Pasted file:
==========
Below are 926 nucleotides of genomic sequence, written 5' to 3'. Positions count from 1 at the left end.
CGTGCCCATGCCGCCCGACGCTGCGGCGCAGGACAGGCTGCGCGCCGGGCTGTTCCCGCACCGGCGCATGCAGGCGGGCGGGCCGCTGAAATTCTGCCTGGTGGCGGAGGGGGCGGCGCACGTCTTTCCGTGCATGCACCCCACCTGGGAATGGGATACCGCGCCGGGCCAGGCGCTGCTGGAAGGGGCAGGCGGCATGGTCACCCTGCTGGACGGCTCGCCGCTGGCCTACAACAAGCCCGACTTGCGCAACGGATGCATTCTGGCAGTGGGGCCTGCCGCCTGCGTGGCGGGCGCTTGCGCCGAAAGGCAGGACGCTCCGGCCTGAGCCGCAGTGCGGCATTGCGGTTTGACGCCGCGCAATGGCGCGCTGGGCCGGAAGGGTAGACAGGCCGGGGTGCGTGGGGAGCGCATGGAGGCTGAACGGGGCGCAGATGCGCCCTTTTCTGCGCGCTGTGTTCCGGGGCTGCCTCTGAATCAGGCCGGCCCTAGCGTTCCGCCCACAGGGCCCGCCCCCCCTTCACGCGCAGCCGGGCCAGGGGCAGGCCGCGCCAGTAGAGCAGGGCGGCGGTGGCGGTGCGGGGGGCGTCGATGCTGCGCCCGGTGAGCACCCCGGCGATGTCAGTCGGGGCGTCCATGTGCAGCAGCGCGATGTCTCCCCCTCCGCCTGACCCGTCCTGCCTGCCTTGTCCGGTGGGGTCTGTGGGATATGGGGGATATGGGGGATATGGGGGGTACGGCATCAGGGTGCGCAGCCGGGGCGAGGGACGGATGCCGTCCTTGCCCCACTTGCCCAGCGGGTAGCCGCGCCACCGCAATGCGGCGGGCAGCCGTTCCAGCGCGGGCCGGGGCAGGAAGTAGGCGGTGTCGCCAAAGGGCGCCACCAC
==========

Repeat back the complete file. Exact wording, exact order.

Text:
Below are 926 nucleotides of genomic sequence, written 5' to 3'. Positions count from 1 at the left end.
CGTGCCCATGCCGCCCGACGCTGCGGCGCAGGACAGGCTGCGCGCCGGGCTGTTCCCGCACCGGCGCATGCAGGCGGGCGGGCCGCTGAAATTCTGCCTGGTGGCGGAGGGGGCGGCGCACGTCTTTCCGTGCATGCACCCCACCTGGGAATGGGATACCGCGCCGGGCCAGGCGCTGCTGGAAGGGGCAGGCGGCATGGTCACCCTGCTGGACGGCTCGCCGCTGGCCTACAACAAGCCCGACTTGCGCAACGGATGCATTCTGGCAGTGGGGCCTGCCGCCTGCGTGGCGGGCGCTTGCGCCGAAAGGCAGGACGCTCCGGCCTGAGCCGCAGTGCGGCATTGCGGTTTGACGCCGCGCAATGGCGCGCTGGGCCGGAAGGGTAGACAGGCCGGGGTGCGTGGGGAGCGCATGGAGGCTGAACGGGGCGCAGATGCGCCCTTTTCTGCGCGCTGTGTTCCGGGGCTGCCTCTGAATCAGGCCGGCCCTAGCGTTCCGCCCACAGGGCCCGCCCCCCCTTCACGCGCAGCCGGGCCAGGGGCAGGCCGCGCCAGTAGAGCAGGGCGGCGGTGGCGGTGCGGGGGGCGTCGATGCTGCGCCCGGTGAGCACCCCGGCGATGTCAGTCGGGGCGTCCATGTGCAGCAGCGCGATGTCTCCCCCTCCGCCTGACCCGTCCTGCCTGCCTTGTCCGGTGGGGTCTGTGGGATATGGGGGATATGGGGGATATGGGGGGTACGGCATCAGGGTGCGCAGCCGGGGCGAGGGACGGATGCCGTCCTTGCCCCACTTGCCCAGCGGGTAGCCGCGCCACCGCAATGCGGCGGGCAGCCGTTCCAGCGCGGGCCGGGGCAGGAAGTAGGCGGTGTCGCCAAAGGGCGCCACCAC